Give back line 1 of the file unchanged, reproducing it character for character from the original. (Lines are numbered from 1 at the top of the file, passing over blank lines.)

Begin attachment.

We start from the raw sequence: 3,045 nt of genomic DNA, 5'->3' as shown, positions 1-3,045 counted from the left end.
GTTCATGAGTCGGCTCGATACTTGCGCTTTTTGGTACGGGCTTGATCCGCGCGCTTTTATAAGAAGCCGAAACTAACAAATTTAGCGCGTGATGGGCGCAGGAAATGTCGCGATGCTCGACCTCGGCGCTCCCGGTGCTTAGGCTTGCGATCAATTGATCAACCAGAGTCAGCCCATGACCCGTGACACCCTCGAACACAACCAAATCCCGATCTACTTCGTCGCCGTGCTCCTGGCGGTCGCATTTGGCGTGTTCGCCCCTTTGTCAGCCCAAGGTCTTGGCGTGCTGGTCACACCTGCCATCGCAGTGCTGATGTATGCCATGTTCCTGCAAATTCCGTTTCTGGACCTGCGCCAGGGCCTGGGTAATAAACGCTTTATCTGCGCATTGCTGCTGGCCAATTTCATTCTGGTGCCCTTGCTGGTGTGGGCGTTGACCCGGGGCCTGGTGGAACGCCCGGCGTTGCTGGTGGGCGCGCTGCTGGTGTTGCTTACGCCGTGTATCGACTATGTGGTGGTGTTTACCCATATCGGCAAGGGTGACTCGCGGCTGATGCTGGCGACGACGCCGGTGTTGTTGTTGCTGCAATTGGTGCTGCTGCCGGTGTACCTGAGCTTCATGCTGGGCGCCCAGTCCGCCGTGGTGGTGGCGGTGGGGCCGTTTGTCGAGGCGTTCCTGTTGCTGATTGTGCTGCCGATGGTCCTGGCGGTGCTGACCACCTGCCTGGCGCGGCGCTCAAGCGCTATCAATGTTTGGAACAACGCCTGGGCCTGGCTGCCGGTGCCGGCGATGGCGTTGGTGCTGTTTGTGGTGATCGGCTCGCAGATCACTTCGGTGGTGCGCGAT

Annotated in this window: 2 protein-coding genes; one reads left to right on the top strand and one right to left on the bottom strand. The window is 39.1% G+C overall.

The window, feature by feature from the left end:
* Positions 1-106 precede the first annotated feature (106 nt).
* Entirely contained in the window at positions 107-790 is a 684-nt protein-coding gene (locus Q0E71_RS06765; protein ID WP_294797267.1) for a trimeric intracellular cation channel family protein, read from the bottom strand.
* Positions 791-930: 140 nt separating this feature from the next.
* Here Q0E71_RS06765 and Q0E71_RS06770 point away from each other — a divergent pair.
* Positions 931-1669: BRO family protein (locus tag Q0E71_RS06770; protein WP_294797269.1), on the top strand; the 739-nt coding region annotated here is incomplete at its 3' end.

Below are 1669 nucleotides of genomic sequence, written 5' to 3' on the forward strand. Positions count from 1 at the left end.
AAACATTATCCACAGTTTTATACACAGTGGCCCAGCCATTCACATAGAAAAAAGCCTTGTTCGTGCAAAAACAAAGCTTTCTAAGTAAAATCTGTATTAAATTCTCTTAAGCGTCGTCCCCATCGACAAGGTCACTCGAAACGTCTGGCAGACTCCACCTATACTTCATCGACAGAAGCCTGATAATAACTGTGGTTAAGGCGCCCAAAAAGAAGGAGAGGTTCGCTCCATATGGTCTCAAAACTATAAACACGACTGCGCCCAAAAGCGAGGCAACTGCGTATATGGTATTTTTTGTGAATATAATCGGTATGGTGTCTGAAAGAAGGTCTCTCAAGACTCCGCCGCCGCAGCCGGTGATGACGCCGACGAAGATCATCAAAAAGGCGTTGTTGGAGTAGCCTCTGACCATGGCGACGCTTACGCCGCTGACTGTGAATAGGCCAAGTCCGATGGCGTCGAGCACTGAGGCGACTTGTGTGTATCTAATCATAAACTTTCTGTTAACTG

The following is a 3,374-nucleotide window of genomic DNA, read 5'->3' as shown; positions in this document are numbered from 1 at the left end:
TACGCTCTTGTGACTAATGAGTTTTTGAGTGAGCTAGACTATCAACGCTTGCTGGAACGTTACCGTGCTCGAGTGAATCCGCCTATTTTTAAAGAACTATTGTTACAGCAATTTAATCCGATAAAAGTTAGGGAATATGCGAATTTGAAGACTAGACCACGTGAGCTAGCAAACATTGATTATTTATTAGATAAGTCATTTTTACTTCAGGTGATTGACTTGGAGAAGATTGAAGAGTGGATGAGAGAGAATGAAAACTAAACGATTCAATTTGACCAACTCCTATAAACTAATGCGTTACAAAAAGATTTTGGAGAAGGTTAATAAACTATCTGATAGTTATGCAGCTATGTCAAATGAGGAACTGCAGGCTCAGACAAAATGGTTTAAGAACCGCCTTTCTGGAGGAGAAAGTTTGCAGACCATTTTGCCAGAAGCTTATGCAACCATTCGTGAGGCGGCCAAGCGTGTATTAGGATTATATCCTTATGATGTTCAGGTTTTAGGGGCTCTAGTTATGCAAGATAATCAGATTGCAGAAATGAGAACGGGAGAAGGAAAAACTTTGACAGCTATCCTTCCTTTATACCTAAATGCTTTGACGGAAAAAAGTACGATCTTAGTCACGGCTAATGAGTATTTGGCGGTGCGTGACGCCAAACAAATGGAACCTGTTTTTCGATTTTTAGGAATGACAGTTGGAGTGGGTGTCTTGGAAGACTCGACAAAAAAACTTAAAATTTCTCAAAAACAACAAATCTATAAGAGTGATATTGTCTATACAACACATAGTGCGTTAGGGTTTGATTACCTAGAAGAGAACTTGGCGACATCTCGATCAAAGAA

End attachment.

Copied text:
We start from the raw sequence: 3,045 nt of genomic DNA, 5'->3' as shown, positions 1-3,045 counted from the left end.